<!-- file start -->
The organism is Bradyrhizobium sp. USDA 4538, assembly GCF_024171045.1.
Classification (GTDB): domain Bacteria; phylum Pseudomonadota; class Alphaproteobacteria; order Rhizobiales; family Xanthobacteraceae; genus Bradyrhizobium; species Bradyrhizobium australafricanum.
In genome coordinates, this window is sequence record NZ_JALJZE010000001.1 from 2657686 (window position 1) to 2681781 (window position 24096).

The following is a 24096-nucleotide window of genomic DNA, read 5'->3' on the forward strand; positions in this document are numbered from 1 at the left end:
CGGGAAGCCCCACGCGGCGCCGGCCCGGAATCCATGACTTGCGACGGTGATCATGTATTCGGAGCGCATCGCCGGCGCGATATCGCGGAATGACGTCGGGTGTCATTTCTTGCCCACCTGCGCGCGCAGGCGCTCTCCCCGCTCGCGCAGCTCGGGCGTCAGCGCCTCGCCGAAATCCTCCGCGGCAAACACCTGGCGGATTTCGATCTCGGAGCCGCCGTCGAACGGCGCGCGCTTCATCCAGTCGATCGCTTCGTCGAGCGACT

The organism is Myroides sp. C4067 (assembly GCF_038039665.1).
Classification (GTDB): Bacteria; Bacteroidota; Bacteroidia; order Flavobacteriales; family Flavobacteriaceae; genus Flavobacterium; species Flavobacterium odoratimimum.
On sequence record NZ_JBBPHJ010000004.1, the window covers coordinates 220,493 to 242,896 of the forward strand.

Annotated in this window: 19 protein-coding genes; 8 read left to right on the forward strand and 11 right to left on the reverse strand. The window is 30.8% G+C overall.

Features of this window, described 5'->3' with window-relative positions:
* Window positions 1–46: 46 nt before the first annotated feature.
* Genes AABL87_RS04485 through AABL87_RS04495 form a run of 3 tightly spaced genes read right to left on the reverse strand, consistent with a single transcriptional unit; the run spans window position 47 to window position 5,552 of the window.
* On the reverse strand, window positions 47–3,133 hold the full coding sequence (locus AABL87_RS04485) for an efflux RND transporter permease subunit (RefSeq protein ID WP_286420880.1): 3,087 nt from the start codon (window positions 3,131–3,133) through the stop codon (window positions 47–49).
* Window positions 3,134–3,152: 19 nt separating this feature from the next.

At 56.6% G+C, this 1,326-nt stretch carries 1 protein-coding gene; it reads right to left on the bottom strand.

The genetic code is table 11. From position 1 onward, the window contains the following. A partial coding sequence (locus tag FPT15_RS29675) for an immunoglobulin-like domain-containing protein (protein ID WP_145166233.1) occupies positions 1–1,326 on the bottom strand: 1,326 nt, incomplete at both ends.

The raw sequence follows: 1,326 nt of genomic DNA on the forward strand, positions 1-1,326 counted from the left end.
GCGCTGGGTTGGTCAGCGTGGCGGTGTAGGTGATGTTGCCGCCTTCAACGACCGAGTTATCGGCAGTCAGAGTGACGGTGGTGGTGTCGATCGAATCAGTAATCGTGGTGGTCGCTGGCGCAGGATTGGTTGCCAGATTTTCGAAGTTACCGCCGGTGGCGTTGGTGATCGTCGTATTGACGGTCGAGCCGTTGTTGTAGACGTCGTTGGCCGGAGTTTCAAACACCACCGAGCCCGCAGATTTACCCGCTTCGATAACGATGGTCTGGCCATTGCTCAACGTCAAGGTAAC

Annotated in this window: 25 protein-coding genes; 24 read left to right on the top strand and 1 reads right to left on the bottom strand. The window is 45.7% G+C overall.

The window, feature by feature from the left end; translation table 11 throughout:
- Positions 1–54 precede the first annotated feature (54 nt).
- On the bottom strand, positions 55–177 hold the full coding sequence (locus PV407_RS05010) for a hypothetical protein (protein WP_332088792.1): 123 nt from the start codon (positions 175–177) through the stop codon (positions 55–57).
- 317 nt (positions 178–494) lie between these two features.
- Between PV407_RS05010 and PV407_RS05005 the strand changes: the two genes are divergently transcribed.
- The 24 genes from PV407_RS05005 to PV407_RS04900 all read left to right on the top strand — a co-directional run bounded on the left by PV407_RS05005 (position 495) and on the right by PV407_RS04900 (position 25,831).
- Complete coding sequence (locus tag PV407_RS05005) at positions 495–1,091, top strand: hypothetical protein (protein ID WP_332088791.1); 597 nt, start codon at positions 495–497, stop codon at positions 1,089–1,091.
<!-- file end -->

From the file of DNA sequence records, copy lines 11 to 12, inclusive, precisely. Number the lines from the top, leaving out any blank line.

* Window positions 1–46: 46 nt before the first annotated feature.
* Genes AABL87_RS04485 through AABL87_RS04495 form a run of 3 tightly spaced genes read right to left on the reverse strand, consistent with a single transcriptional unit; the run spans window position 47 to window position 5,552 of the window.